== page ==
“This is true for companies like Pfizer in the pharmaceutical industry. And it seems to be a policy that British Petroleum has followed. They are prepared as a matter of management policy to conduct themselves in such a way as to violate criminal laws, to accept criminal penalties, and then continue to violate criminal law. That seemed to be substantially more prevalent in drone corporations than in non drone corporations.””

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BLOWBACK in Benghazi and Cairo – it’s not a BUG, it’s a FEATURE

September 13th, 2012 No comments

For those befuddled about the “Global War on Terror” and the attacks on US embassies/consulates in Libya and Egypt, perhaps this bit of fun from The Onion in 1998 might help:

State Department To Hold Enemy Tryouts Next Week (excerpts below; go to link for full piece)

Taking steps to fill the void that has plagued the American military-industrial complex since the 1991 collapse of the Soviet Union, Secretary of State Madeleine Albright announced Tuesday that the U.S. will hold enemy tryouts next week. …

The decision to hold enemy auditions was made during an Oct. 16 meeting at the Pentagon attended by a number of top military-industrial-complex officials, including Albright, Defense Secretary William Cohen, the Joint Chiefs of Staff, Senate Armed Services Committee Chair Strom Thurmond (R-SC) and Lockheed Martin CEO Thomas Reuthven.

“Everyone was of the opinion that an enemy was needed–and fast,” said Reuthven, whose company has laid off 14,000 employees since the end of the Cold War. “Nobody wins when there’s peace.”

General Electric CEO Jack Welch, who was also at the meeting, agreed. “Our profits are down 43 percent from 10 years ago. We sold more tritium hydrogen-bomb ICBM/MIRV triggers in 1988 than in the last six years combined,” he said. “Something had to be done.” …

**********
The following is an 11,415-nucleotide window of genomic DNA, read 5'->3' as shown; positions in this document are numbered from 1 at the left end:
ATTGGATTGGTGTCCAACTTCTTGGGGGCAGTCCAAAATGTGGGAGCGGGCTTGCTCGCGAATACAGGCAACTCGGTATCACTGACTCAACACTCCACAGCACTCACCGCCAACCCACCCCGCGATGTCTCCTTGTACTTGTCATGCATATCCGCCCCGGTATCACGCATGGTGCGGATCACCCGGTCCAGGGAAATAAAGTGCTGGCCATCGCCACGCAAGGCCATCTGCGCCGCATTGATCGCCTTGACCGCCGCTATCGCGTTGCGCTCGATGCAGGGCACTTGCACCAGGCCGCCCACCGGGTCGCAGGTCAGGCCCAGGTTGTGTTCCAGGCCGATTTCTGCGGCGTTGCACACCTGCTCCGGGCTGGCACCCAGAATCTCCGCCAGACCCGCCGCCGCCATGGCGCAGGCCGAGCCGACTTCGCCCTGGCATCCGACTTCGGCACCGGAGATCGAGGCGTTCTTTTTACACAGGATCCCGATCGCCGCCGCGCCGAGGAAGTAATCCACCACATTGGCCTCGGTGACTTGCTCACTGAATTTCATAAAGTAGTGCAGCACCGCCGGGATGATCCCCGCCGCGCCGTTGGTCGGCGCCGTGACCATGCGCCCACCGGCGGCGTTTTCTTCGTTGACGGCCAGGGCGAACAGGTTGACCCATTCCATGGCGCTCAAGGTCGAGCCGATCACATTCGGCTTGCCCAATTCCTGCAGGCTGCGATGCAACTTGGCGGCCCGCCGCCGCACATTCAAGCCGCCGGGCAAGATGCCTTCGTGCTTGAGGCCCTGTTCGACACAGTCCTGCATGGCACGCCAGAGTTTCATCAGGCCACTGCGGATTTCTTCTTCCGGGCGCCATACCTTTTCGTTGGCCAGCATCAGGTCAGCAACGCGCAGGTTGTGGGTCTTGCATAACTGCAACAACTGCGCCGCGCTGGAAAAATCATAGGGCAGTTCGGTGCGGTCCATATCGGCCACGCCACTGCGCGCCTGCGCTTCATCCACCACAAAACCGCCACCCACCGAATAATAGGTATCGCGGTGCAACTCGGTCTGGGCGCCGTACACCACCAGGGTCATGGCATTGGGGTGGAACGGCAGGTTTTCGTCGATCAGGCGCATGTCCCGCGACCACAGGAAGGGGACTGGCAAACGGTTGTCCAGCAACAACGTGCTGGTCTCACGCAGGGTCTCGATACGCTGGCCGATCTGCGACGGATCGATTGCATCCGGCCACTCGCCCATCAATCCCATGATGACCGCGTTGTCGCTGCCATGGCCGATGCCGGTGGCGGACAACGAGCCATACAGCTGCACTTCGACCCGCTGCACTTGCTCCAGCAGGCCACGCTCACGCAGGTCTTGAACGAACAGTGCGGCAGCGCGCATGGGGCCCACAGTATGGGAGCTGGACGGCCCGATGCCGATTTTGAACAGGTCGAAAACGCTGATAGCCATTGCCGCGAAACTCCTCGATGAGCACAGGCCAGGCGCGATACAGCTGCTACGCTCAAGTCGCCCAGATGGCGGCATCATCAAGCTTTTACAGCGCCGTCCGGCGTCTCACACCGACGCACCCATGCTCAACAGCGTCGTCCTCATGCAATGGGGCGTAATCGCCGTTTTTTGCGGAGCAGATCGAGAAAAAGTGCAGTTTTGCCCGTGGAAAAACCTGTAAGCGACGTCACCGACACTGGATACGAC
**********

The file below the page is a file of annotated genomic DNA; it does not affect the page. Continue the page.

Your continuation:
Speaking to reporters, McDonnell Douglas CEO Richard Klingbell said the State Department should have foreseen the possibility of peace and taken steps to avoid it years ago.

“For decades, we took Soviet aggression and the arms race for granted,” Klingbell said. “We failed to realize that one day it might all come to an end. We failed to sow the seeds of future foreign discord, for our children’s sake. Thankfully, though, we’re finally setting things straight. We’re finally remembering that to make it in this world, you’ve got to have enemies.”

[Earlier posts by me on “defense” issues here: and here:]

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Interesting: Sarah Palin now sounds like a populist, anti-corporate LIBERTARIAN

September 21st, 2011 1 comment

From columnist Anand Giridharadas of the New York Times on September 9 (emphasis added):

when Ms. Palin strode onto the stage last weekend at a Tea Party event in Indianola, Iowa. Along with her familiar and predictable swipes at President Barack Obama and the “far left,” she delivered a devastating indictment of the entire U.S. political establishment — left, right and center — and pointed toward a way of transcending the presently unbridgeable political divide.

The next day, the “lamestream” media, as she calls it, played into her fantasy of it by ignoring the ideas she unfurled and dwelling almost entirely on the will-she-won’t-she question of her presidential ambitions.

So here is something I never thought I would write: a column about Sarah Palin’s ideas.

There was plenty of the usual Palin schtick — words that make clear that she is not speaking to everyone but to a particular strain of American: “The working men and women of this country, you got up off your couch, you came down from the deer stand, you came out of the duck blind, you got off the John Deere, and we took to the streets, and we took to the town halls, and we ended up at the ballot box.”

But when her throat was cleared at last, Ms. Palin had something considerably more substantive to say.

She made three interlocking points. First, that the United States is now governed by a “permanent political class,” drawn from both parties, that is increasingly cut off from the concerns of regular people. Second, that these Republicans and Democrats have allied with big business to mutual advantage to create what she called “corporate crony capitalism.” Third, that the real political divide in the United States may no longer be between friends and foes of Big Government, but between friends and foes of vast, remote, unaccountable institutions (both public and private).